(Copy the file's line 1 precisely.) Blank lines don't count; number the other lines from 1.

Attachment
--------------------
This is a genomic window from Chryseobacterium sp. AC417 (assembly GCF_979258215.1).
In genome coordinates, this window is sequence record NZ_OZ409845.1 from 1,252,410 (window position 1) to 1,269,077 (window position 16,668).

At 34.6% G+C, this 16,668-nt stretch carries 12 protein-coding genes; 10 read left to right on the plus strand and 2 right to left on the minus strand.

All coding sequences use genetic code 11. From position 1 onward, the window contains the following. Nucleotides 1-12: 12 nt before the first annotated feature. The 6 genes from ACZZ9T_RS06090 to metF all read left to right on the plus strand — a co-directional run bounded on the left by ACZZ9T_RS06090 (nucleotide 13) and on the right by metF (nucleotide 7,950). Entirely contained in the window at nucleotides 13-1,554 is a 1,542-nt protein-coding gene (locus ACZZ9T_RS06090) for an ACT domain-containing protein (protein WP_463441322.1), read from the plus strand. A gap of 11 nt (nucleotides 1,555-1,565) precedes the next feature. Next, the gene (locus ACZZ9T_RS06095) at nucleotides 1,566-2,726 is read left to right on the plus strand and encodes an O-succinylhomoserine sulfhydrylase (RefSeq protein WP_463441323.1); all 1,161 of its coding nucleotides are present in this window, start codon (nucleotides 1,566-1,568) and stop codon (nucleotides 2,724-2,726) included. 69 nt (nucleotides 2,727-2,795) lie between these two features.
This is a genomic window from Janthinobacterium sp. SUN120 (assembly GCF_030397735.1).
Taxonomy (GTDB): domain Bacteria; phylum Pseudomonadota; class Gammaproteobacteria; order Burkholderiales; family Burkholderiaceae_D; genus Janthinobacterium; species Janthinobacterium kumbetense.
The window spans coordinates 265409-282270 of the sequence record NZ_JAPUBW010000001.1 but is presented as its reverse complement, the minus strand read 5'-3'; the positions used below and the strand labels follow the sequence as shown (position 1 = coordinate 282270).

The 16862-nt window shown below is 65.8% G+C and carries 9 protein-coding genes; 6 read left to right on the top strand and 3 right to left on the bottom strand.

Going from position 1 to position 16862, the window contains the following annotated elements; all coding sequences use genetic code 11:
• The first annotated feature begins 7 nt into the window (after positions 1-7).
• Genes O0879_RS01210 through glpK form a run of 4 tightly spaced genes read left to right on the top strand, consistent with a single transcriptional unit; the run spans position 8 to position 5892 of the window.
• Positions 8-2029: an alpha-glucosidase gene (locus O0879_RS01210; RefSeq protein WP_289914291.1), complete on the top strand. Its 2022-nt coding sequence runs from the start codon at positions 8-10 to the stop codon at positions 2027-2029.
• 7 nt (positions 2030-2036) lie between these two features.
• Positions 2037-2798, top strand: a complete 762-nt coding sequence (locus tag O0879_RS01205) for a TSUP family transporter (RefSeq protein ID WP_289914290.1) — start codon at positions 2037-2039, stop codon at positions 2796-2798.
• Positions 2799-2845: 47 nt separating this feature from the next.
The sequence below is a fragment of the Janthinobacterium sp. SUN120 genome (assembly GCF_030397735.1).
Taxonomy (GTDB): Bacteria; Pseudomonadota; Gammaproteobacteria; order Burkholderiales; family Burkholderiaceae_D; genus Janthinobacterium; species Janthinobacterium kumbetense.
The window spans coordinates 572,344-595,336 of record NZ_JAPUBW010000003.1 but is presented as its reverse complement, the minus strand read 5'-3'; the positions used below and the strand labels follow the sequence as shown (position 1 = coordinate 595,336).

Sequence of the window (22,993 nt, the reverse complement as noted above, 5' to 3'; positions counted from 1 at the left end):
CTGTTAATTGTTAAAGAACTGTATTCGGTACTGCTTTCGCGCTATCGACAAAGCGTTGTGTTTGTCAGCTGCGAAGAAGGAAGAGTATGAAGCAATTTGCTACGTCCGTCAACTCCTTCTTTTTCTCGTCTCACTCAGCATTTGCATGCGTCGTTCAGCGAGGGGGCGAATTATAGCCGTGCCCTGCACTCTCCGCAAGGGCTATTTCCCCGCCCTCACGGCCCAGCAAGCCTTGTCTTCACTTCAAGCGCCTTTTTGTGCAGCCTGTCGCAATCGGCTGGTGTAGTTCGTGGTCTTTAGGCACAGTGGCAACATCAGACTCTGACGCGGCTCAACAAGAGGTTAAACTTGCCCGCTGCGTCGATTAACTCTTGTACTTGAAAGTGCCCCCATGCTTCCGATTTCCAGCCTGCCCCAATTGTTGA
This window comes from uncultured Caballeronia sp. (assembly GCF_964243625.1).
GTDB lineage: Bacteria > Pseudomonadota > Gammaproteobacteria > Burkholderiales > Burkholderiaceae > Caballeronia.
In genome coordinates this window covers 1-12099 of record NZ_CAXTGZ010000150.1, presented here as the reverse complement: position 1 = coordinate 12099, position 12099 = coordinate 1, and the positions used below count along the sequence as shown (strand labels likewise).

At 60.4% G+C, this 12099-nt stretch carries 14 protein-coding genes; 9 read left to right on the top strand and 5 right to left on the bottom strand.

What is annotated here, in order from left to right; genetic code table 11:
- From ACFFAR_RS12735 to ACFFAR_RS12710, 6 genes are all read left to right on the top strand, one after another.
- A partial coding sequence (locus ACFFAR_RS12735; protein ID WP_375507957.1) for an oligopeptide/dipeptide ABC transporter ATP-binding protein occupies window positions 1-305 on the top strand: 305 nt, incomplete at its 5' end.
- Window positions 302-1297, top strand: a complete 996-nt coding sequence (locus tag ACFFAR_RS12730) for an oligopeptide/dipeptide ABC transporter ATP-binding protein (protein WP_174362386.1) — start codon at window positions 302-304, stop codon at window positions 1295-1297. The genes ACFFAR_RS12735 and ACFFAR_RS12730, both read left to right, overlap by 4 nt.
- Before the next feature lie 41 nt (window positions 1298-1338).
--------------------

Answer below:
This is a genomic window from Chryseobacterium sp. AC417 (assembly GCF_979258215.1).